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In the US, our infatuation with pumpkins at Halloween borders on the religious.  Long gone are the days when carving pumpkins was just for kids!  For us, October typically involves a carriage ride to the nearest farmer’s pumpkin patch, picking the perfect pumpkin for carving, and hosting a rockin’ party to turn our newly acquired orange beauties into works of squashy art.  While these traditions may be less common in Europe, we discovered this year that Germans share a love of Halloween – and by extension, pumpkins.  In fact, the town of Ludwigsburg is famous for hosting the world’s largest pumpkin festival, an event held with considerable pomp and grandeur on the grounds of an actual 18th-century Baroque palace.

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Lavish gardens of Ludwigsburg Palace

Every year, over 400,000 pumpkins are trucked in for the event, which runs from September through November.  While some of them are for sale, most are used for decoration.  Larger pumpkins are scattered throughout the grounds.

Artists skillfully use many of the smaller ones to recreate scenes and characters based around a theme, which changes each year.  In 2015, it was “Flight.”  This year the theme is “The Pumpkin Circus is Coming to Town.”

Clown at Ludwigsburg Pumpkin Festival

Tractor pulling a circus wagon, Ludwigsburg Pumpkin Festival

A lion jumps through a hoop at the Ludwigsburg Pumpkin Festival

Headed to #Ludwigsburg, Germany for the pumpkin festival? Check out our travel guide with useful #traveltips before you visit. Don't miss the largest pumpkin festival in the world!Click to Tweet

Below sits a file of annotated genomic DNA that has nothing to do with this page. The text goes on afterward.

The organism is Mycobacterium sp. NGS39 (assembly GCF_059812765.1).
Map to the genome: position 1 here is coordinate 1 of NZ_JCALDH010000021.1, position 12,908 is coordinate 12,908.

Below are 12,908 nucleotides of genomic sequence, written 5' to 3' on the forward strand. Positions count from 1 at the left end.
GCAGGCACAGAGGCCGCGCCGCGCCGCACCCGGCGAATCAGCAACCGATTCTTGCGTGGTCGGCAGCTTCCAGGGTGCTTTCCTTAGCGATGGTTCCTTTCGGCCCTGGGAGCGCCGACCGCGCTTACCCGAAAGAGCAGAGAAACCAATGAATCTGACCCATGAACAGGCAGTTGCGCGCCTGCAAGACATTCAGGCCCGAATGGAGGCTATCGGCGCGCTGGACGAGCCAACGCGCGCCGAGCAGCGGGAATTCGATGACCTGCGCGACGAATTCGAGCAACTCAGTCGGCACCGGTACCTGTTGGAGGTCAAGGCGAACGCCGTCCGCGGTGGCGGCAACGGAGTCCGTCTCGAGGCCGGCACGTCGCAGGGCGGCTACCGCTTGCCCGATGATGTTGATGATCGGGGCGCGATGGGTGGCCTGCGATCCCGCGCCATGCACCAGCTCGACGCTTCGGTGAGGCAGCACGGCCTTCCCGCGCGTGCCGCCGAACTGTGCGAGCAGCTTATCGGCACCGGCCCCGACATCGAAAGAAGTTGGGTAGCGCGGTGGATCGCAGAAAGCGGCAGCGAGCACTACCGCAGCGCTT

Tight-rope walker at Ludwigsburg Pumpkin Festival

The festival features about 500 types of pumpkins, including peculiar green varieties, tiny ones, lumpy pumpkins, and those mottled in the colors of fall.  In addition to the large main circus displays, smaller carved pieces are sprinkled throughout the grounds, including peppy little porkers, snakes, and whimsical mice.

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Artists find creative ways to carve pumpkins, squash, and gourds.

Since a variety of events are hosted across the weekends at the exhibition, it’s a good idea to check their schedule (scoll to bottom) to make sure you see what most interests you.

Depending on when you visit, you can plan to see things like the Pumpkin Canoe Regatta where folks race across a small lake inside giant hollowed-out pumpkins.  Or you can attend the Gourmet Pumpkin Festival to see chefs concocting Germany’s largest vat of pumpkin soup. We were most excited about the Giant Pumpkin Carving Festival.


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I would rather sit on a pumpkin and have it all to myself, than be crowded on a velvet cushion. ~ Henry David ThoreauClick to Tweet

I love this one!  I’m not sure if it’s supposed to be Bartok from Anastasia, but it sure looks like him.

Though we missed the actual European Pumpkin Weigh Off, the winners were still on display a week later during our visit.

This year, Mathias Willemijns from Belgium set a new record for the world’s heaviest pumpkin, “smashing” all previous heavy-weight titles.  His monster pumpkin topped out at  1190.5 kgs – or 2623 pounds!

Winner of the European Pumpkin Weigh Off

Besides all the fun stuff to  do and see at the exhibition, what would a festival be without tasty snacks?